Six entry-level graphics cards battle for budget-board bragging rights
The video-card game is a lot like Hollywood. Movies like My Left Foot and The Artist take home the Oscars every year, but movies like Grown Ups 2 and Transformers 3 pull in all the cash. It's the same with GPUs, in that everyone loves to talk about $1,000 cards, but the actual bread-and-butter of the market is made up of models that cost between $100 and $150. These are not GPUs for 4K gaming, obviously, but they can provide a surprisingly pleasant 1080p gaming experience, and run cool and quiet, too.
Note: This article was originally featured in the May 2014 issue of the magazine.
Virtual water so beautiful, you'll be able to drown in it
Your fancy GPU maybe be able to render billions of pixels and triangles a second, but you’re not showing off its full technical power unless there’s something pretty to look at. You know what’s pretty to look at? Videogame water, specifically good videogame water.
We compare Wolfenstein: The New Order's low, medium, high, and ultra settings with pics and video
For this graphical analysis feature, we examine the graphical capabilities of Bethesda's Wolfenstein: The New Order. When the first-person shooter was released on PC, it had tons of graphical glitches, which included long load times and massive texture pop-in issues. Luckily, most of these problems have been sorted out with a few patches.
When your images aren’t up to snuff, there’s always photo-editing software
Photography can be impenetrable from the gear to actually shooting and then the image editing software is a whole other uphill battle. Even with Adobe introducing Lightroom as a lightweight Photoshop alternative, it can be daunting to see a screen full of sliders as a complete novice. To help get you from serial Instagramer to amateur photographer, here’s a crash course to making your images look great with just a few steps in Lightroom.
We’ll be honest—no one on our staff would choose a tablet or Chromebook as his or her primary portable over a full-featured laptop. Yet, we can’t deny that Google’s Chrombooks have been wildly successful sellers. The proper platform to put against Chromebooks? Surface RT. Yes, Microsoft’s original hybrid device that marked a break from x86, and one that people thought would be a game-changer. It wasn’t, but the Surface RT is still around and is now competitively priced at $300. That, folks, is Chromebook range, and makes it the perfect combatant to get into this slap fight.
Note: This article originally appeared in the May 2014 issue of the magazine.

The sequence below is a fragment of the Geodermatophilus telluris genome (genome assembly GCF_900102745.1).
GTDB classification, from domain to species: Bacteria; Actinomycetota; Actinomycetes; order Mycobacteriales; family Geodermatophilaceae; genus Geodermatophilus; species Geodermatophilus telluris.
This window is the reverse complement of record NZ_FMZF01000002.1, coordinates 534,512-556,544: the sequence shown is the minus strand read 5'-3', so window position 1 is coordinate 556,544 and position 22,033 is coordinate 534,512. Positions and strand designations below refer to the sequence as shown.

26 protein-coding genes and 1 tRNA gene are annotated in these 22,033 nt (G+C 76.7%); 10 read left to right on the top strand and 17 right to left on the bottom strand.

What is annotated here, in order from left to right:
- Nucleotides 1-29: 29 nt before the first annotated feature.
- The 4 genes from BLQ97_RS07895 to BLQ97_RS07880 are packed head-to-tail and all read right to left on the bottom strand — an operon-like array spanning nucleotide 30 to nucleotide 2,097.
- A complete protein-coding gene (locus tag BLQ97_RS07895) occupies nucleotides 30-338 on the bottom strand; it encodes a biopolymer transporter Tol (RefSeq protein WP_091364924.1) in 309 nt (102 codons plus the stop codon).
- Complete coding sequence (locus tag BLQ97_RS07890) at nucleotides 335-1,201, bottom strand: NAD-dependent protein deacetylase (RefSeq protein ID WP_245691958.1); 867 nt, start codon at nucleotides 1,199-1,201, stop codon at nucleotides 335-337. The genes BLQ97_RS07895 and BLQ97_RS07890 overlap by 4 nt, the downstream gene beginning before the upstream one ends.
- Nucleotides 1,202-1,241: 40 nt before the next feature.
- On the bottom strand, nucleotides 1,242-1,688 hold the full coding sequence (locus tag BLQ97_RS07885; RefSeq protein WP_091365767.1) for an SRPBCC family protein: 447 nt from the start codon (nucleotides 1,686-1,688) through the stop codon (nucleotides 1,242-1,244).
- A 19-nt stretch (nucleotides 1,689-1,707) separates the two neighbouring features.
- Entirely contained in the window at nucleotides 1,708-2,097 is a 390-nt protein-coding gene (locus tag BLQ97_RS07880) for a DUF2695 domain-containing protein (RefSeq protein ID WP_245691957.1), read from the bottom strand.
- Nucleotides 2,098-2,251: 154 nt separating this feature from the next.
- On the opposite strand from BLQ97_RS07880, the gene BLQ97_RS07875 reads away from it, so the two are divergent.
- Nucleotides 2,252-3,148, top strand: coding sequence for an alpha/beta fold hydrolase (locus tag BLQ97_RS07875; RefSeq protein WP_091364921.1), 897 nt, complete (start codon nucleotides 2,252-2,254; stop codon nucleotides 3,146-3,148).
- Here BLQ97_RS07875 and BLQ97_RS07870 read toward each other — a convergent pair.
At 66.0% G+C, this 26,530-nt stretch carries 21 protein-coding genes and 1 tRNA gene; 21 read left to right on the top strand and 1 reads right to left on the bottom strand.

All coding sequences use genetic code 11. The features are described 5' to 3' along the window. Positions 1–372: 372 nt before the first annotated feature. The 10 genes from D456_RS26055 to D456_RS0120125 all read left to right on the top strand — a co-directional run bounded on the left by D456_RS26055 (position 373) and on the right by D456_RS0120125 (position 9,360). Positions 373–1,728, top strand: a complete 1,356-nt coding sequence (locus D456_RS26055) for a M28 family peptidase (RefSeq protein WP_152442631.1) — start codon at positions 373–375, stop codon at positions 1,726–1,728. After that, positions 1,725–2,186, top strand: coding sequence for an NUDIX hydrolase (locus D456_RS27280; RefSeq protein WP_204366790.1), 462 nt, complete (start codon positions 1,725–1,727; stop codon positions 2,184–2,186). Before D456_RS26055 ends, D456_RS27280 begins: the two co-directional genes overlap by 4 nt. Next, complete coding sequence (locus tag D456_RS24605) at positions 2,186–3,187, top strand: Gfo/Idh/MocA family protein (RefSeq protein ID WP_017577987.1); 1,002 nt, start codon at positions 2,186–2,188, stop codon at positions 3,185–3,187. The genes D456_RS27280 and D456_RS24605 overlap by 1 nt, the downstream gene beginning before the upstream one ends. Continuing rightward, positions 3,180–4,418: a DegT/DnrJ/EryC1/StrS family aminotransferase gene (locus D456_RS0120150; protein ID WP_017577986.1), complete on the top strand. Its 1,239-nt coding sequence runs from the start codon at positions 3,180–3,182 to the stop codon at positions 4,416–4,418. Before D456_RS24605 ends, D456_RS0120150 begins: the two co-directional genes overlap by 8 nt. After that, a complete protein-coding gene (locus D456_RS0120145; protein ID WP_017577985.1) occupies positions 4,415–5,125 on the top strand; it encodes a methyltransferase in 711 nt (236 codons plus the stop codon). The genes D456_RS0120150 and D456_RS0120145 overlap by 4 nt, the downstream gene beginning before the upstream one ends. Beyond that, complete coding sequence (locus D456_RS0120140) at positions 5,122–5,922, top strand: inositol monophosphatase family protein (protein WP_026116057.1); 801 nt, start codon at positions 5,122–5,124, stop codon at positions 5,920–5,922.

Summers never seem to last long enough, and before you know it, you're surfing the web for research rather than the ocean waves for fun. It's a bummer, but only if you let it be. Rather than slip into a deep depression as you count down the number of days until next summer, try focusing on the good things that come with going back to school, like new tech gear!
DRM issues, poor performance, and crashing servers
If you’re like us, you like the Internet, but there are unfortunately downsides to the service. It seems that over the years, developers have been releasing unfinished buggy games, hoping to just patch the situation later.
Every mobile user who is limited to just one storage bay wants the best of both worlds: SSD speeds with HDD capacities. Both Seagate and WD have a one-drive solution to this problem, with Seagate offering a hybrid 1TB hard drive with an SSD cache for SSD-esque performance, and WD offering a no-compromise 2.5-inch drive with both an SSD and an HDD. These drives are arch rivals, so it’s time to settle the score.
The doctor tackles Too Much GPU, WiFi Upgrades, Disabling SkyDrive, and more
Question: From Integrated to Top-Shelf
After almost 30 years developing software on stock PCs I finally performed my first build from the pages of Maximum PC. I scoured your pages from many issues and planned a build during a long weekend and it’s been purring along for 18 months.
I have a Core i5-3570K on an Asus P8Z77.V board, with 16GB RAM, two 128GB SSDs, a 3TB backup drive, and 850W PSU in an NZXT Phantom 410 chassis. Now I’m thinking of adding a graphics card. I don’t do a lot with graphics and so I’ve managed with on-board, but I might do more. The 780 Ti sounds very cool. Will it work well in this system? Will overall performance improve? Apart from a Hyper 212 CPU cooler, I’m only using the Phantom’s stock fans… will I need more cooling?